"When Maris hit the home run, I told my engineer to give me all he had with the various sound effects. But Maris was kind of a shy guy and didn’t want to go out for a curtain call. We had to wait a long time for him to come out of the dugout and tip his cap. I kept telling the engineer to give me all he had since I wanted to make it sound like I was actually at the game."

A product of Depression-era Iowa, Hamilton grew up listening to Ronald Reagan broadcast baseball games on Des Moines station WHO. "His sponsor was Kentucky Club Pipe Tobacco and he had a closing line that read, 'Look for the blue pack with the red-coated rider.' Years later, I met him when he was in the White House. When I shook hands with him, I said, 'Look for the blue pack with the red-coated rider.' He said, 'How do you remember that?' I told him I grew up listening to his broadcasts on WHO."

Because of his longevity, Hamilton has called 11 no-hitters, including a Yankee Stadium gem performed by a record six Astros pitchers. "That never happened before and will never happen again," he says. "Jimy Williams, the manager, didn’t even know there was a no-hitter in progress. He changed pitchers so many times, he didn’t realize it was a no-hit game."

Hamilton also called the no-hitter Mike Scott threw to clinch the 1986 National League West title for the Astros, the 18th-inning home run Chris Burke hit to win the 2005 Division Series against Atlanta, and the arrival of a skinny infielder who would become the career home run king.

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"Aaron got into the lineup when Bobby Thomson broke his leg,” Hamilton recals. "Charlie Grimm made him an outfielder. He had a goofy batting grip and never pulled the ball. Only when the Braves moved to Atlanta did he become a pull hitter."

Ruth thought his career record would never fall, the announcer says. "He thought 60 would be broken because some of his peers -- Hank Greenberg, Jimmie Foxx, and Hack Wilson -- had come close. But he thought 714 would stand forever."

When Ruth played, there were two leagues of eight teams each. "Expansion was the biggest change I’ve seen in baseball," Hamilton says. "Right behind that would be the role of the relief pitcher and how important the closer has become. In the old days, the pitcher worked every fourth day and tried to finish what he started."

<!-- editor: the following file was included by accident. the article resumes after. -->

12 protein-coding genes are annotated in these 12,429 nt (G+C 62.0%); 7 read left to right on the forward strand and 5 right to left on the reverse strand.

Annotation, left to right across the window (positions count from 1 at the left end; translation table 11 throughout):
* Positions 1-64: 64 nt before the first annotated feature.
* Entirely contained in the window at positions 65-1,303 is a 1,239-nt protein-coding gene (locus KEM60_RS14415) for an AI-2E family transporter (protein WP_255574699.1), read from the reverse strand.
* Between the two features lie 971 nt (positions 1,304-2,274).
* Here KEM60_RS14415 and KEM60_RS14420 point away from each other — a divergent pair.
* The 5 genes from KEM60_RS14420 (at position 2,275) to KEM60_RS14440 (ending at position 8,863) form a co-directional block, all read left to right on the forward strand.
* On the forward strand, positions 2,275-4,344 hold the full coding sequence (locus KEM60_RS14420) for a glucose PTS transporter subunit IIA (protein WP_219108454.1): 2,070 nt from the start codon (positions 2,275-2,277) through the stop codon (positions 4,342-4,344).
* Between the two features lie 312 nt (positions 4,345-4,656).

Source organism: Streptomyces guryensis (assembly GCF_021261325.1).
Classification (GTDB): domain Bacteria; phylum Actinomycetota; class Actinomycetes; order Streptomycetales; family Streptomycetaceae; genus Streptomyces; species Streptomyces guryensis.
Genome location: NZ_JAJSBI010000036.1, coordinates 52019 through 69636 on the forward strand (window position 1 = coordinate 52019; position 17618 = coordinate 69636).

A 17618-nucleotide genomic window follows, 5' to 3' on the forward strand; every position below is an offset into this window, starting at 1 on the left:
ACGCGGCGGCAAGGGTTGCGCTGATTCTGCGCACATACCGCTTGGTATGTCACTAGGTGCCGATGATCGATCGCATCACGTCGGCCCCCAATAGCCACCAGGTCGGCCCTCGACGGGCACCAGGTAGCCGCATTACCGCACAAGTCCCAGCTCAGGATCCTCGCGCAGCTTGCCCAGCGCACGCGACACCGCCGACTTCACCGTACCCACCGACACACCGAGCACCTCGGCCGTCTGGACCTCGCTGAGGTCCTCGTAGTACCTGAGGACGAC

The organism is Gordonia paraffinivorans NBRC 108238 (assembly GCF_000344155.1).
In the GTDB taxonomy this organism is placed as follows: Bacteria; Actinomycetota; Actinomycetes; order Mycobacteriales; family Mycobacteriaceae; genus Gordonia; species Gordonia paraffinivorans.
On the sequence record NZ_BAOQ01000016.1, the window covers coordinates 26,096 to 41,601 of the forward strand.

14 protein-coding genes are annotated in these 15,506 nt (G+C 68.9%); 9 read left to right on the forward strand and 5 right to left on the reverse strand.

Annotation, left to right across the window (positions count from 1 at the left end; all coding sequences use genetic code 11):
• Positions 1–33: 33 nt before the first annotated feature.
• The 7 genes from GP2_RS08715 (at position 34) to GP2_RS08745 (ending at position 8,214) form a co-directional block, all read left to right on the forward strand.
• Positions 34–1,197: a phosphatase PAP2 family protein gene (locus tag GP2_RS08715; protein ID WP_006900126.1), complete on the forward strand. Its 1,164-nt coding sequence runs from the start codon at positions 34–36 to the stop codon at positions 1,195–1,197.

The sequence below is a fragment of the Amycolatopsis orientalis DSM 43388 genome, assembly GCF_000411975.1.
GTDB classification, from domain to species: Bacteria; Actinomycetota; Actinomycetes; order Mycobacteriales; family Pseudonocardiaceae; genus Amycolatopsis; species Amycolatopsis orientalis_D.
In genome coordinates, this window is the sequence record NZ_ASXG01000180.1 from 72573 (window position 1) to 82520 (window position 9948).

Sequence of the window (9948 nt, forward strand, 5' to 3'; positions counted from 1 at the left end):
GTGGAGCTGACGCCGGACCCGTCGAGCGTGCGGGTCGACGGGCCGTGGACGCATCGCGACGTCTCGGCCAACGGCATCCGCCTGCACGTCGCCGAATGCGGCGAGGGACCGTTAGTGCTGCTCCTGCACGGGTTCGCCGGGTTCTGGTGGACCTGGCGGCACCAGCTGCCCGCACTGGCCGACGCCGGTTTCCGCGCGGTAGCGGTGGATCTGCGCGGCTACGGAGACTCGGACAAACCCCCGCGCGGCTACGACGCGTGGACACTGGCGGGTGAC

Hamilton still remembers interviewing Jackie Robinson at Wrigley Field in the ‘50s. "I’d only been in the big leagues about three years and was just 27," he says. "I broke in at a pretty good time: Mickey Mantle had just started, Mays and Aaron were young players, and there were only eight teams in each league."

He's only been with one world champion, the 1979 Pirates, and one other World Series team, the 2005 Astros. But Hamilton has no regrets.

Along with fellow old-timers Jerry Coleman (Padres), Ralph Kiner (Mets), and Vin Scully (Dodgers), broadcasting big-league baseball keeps him young. The Astros have even honored him by naming the street in front of Minute Maid Park "Milo Hamilton Way."

According to Milo, "Scully is the greatest of all time. I don’t think there would be any argument there. If you think of the thousands of guys who have done what I do since Harold Arlin started at KDKA in 1921, finishing second to Scully is not bad at all."

Dan Schlossberg is the author of 35 books, including "Making Airwaves: 60 Years at Milo's Microphone" and "The 300 Club: Have We Seen the Last of Baseball's 300-Game Winners." Email him at ballauthor@gmail.com.